They are a common fixture in many backyards in Massachusetts and across the country, but this doesn’t necessarily mean the family trampoline is safe. In fact, if your children enjoy jumping on a trampoline, you may want to pay attention to this post.
The American Academy of Pediatrics has discouraged families from purchasing backyard trampolines for many years, due to what the organization claims is a high probability of injuries. Statistics published in the Journal of Pediatric Orthopaedics seem to corroborate these claims, according to USA Today. In the new study, it was revealed that more than 1 million trampoline-related emergency room visits occurred in the U.S. from 2002 to 2011.
Younger children are particularly at risk for fracture injuries, with the average age for trampoline accident victims being nine years old. Older children and teenagers seem to be more susceptible to spine and brain injuries. This may be because teenagers are bigger, jump harder and are more likely to take risks. Because of the risks that trampolines may pose, your homeowner’s insurance policy may exclude trampoline injuries or prohibit the equipment on your property altogether.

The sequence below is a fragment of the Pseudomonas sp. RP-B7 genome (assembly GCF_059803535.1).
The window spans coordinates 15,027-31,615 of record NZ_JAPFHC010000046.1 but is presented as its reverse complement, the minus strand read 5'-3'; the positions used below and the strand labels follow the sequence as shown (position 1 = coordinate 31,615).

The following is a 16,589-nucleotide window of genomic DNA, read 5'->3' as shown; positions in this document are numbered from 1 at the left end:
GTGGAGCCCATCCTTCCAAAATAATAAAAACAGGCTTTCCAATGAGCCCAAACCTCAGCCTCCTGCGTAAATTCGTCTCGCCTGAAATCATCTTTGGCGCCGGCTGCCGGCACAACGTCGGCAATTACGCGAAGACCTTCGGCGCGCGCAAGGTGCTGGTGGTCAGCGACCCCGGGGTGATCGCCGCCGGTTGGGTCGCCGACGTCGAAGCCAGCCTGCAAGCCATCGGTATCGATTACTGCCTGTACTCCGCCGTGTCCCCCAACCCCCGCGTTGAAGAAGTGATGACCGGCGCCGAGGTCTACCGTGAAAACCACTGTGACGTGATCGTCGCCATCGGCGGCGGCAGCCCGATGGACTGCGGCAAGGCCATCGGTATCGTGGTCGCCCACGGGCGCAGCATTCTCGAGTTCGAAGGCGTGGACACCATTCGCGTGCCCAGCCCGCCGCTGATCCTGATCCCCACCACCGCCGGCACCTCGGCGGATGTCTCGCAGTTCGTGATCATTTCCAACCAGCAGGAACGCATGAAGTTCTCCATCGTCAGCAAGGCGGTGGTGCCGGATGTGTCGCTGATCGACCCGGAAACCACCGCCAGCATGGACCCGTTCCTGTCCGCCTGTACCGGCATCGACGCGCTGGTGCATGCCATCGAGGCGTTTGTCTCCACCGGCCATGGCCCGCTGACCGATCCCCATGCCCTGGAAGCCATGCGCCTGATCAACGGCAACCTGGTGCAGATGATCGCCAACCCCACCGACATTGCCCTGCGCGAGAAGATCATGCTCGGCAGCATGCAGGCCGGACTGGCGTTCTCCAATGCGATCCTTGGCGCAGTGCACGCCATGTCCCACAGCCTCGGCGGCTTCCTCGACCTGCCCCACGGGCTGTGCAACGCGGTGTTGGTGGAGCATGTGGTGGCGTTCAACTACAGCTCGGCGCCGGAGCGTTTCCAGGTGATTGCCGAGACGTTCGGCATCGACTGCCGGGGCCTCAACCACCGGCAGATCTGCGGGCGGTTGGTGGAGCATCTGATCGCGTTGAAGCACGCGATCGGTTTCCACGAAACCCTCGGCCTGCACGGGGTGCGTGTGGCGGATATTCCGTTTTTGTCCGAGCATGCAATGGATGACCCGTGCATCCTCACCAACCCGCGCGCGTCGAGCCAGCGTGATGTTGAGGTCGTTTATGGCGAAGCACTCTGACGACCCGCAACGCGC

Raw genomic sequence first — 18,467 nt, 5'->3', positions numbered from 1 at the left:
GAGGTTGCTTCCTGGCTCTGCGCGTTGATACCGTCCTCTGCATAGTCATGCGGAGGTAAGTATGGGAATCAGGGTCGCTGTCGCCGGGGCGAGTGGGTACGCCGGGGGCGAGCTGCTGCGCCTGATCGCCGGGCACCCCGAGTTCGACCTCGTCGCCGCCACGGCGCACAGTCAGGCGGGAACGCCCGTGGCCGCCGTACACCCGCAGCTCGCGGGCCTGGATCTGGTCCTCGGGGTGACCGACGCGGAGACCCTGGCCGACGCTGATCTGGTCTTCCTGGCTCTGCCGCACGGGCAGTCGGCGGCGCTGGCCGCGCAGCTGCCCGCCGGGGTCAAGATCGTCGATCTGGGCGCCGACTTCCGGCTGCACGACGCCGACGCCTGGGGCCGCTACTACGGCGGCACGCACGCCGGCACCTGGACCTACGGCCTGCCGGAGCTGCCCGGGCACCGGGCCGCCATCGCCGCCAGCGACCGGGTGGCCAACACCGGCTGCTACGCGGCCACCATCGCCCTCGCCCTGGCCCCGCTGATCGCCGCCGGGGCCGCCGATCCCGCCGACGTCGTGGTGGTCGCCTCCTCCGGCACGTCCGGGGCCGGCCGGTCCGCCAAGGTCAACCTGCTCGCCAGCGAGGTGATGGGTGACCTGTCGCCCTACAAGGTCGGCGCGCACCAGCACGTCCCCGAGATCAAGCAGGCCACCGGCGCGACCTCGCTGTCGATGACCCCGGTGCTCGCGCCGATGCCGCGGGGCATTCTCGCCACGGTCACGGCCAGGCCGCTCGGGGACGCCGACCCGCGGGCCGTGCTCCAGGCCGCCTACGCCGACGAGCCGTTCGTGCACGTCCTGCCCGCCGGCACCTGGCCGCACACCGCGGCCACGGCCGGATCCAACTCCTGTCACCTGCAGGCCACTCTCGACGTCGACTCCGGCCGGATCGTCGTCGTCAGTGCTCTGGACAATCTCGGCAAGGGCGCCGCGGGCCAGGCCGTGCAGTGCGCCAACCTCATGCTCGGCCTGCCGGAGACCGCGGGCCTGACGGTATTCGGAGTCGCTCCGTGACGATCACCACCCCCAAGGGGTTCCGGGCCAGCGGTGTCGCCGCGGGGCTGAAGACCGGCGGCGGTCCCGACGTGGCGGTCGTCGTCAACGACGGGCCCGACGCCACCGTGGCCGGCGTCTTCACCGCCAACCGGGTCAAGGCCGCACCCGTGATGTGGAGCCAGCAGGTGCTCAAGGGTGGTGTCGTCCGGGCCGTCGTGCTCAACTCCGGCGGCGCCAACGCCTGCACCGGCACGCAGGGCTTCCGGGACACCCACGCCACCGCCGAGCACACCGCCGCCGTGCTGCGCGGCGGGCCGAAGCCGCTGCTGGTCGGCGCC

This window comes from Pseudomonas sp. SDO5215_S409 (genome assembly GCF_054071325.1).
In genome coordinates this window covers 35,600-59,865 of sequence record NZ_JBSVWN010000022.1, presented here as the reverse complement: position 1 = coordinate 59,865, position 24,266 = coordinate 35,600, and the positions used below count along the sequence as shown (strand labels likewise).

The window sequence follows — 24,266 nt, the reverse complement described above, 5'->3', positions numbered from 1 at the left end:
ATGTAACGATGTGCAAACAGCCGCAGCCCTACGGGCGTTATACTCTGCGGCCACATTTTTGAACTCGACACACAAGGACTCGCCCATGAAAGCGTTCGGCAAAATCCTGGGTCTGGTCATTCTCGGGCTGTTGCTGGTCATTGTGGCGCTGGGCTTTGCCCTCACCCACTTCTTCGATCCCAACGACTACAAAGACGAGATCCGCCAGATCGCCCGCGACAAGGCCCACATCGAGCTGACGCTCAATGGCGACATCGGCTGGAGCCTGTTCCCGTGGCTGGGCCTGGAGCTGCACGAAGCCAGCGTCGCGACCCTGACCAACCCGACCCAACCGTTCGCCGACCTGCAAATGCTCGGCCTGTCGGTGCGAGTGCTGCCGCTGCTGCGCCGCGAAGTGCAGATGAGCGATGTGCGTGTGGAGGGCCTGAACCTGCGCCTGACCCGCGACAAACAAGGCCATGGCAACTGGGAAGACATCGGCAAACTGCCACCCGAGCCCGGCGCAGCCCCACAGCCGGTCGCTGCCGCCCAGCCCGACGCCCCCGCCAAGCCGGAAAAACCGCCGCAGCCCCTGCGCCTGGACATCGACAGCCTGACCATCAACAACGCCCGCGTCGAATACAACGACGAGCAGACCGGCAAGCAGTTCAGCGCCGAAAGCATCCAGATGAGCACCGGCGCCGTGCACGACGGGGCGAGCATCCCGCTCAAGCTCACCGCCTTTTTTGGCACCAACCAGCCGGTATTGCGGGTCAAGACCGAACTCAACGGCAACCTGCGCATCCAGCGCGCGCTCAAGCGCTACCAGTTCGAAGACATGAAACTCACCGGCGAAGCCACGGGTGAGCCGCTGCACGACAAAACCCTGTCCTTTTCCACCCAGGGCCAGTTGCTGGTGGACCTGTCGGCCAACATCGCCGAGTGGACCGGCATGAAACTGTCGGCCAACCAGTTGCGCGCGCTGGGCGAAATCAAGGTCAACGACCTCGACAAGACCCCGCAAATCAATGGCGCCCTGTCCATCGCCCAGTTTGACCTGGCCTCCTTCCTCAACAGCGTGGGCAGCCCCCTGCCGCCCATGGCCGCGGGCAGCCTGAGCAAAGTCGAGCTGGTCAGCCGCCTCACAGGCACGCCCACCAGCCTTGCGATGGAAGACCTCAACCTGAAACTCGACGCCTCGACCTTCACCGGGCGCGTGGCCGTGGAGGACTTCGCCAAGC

A traumatic brain injury caused by a trampoline mishap or any other type of accident is a serious injury that may result in permanent disability if not diagnosed and treated quickly. It is crucial that doctors spot the signs of a TBI in your child early to give him or her the best chance possible of recovery. The information here is not meant to be taken as legal advice, but instead to give you a general overview on the possible dangers your child may face from trampolines.